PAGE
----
For undecided voters, the speeches could open a window into what kind of Republican Romney is and what kind of president he wants to be. For conservatives — some of whom are skeptical of Romney’s dedication to the cause, even if they now support him — the speeches may reveal whether he will stay true to the beliefs he laid out during the primaries or, to use a metaphor introduced by one of his advisers, shake things up like an Etch a Sketch.
If Romney’s goal during the primary season was to keep from being pinned down on too many policy specifics to preserve wiggle room for the general-election campaign, he largely succeeded.
Education, for instance, was a nonissue in the primaries, and Romney said little about the subject except to advocate for more school choice and oppose teachers unions. But he announced a slate of education policy advisers Tuesday, including former education secretary Rod Paige and other appointees from President George W. Bush’s administration, and he plans to deliver an education policy address Wednesday at the U.S. Chamber of Commerce in Washington.
On health care, Romney has pledged that, on his first day in office, he would begin repealing the law that he and other Republicans call “Obamacare,” but he has not fully detailed what he would seek to replace it with.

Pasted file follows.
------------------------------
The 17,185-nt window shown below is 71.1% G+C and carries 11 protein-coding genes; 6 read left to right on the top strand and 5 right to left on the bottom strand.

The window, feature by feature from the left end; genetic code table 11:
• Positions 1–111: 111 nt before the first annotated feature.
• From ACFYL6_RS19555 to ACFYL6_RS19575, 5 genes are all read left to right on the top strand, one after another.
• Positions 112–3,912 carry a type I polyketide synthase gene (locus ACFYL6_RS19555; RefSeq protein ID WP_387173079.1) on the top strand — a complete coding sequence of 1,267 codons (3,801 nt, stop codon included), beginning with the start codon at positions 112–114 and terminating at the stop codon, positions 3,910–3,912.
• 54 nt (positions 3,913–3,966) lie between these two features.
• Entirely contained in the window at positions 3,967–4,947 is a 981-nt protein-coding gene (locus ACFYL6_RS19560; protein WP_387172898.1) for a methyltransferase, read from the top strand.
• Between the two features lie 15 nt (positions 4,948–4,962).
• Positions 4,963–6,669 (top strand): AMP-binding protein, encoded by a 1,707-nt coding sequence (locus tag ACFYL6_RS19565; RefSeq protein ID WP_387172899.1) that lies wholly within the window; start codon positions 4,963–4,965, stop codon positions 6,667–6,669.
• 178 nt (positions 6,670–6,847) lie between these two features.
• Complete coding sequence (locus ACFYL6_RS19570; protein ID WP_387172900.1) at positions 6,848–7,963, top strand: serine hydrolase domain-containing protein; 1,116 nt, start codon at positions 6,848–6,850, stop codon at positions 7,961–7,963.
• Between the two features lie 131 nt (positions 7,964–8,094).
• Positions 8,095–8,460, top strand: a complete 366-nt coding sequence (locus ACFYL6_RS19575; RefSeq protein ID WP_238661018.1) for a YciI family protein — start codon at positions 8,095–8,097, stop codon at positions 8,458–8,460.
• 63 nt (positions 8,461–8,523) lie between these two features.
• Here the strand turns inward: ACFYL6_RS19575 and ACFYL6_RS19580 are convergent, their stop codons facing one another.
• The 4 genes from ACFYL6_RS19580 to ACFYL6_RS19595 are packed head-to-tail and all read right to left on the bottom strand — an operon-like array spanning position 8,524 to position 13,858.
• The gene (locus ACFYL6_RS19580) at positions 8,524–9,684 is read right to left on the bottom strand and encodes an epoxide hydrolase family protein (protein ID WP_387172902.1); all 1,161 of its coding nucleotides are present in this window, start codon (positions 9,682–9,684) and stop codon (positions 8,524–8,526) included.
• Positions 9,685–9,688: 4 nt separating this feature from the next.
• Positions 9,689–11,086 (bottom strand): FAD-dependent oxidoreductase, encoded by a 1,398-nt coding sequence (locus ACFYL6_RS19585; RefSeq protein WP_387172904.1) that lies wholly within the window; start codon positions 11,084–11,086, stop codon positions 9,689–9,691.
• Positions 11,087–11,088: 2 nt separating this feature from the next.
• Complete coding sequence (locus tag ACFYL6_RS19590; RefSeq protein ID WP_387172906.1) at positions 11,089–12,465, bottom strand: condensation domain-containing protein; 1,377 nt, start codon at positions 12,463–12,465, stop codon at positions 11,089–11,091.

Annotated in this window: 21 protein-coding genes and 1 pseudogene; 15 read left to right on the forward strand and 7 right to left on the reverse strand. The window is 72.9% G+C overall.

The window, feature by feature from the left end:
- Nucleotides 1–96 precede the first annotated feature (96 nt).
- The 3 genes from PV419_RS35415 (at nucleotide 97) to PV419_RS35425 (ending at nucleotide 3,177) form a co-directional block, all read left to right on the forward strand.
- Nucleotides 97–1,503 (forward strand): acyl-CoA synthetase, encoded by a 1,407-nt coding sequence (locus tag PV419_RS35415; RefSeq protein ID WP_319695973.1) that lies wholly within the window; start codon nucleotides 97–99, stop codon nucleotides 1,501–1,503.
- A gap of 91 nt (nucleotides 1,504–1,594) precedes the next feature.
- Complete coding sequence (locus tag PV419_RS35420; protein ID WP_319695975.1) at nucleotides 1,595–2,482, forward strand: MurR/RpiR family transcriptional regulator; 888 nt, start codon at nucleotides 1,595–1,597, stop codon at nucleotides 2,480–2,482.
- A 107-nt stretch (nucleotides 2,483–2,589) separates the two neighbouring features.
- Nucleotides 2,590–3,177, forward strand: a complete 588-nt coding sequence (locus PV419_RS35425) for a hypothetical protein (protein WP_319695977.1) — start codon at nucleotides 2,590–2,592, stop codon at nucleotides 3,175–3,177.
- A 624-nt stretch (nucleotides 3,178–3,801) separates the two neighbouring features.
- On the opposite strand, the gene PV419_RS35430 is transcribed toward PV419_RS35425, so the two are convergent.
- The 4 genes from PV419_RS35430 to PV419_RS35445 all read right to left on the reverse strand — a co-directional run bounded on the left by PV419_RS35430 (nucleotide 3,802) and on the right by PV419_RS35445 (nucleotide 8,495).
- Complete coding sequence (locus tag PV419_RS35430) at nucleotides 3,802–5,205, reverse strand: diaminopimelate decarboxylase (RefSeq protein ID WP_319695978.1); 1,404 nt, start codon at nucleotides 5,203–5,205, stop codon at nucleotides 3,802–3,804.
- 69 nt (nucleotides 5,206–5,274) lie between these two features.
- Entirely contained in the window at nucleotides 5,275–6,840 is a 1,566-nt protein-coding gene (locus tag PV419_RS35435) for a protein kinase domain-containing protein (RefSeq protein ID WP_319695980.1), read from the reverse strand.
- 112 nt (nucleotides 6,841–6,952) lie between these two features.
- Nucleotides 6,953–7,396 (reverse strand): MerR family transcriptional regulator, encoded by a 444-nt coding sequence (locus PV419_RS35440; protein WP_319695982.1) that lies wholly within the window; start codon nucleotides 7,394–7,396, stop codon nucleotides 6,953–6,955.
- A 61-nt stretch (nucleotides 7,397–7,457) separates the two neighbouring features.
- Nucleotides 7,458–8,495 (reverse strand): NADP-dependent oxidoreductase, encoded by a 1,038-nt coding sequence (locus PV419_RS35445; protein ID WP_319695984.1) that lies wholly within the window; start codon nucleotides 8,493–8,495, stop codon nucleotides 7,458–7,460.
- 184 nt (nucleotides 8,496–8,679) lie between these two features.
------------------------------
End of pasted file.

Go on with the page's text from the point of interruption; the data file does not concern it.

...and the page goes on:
“Primaries are the season of sound bites and dramas large and small, but as we move toward the general election, it’s crucial for the presumptive nominee to put meat on the bones, to fill out the profile and give the voter a deeper understanding of what the campaign is about,” said Terry Holt, who was a top official in Bush’s campaigns.
Romney’s speeches come as Obama tries to define his Republican challenger in a negative light by highlighting job losses incurred under Romney’s watch as a founder of a corporate buyout firm, Bain Capital, and as Romney offers himself as a problem-solver with the business acumen necessary to jump-start the economy.
In each of his weekly addresses, Romney has tried to draw connections from the subject at hand to his core economic argument.
“It all intersects with the economy,” Romney spokeswoman Andrea Saul said. “Obviously Governor Romney has made it clear throughout this campaign that his focus is on jobs and the economy, and now that we’re in the general election, he can more clearly lay out the different aspects of the economy as far as what his vision is and how he would approach those issues should he be president.”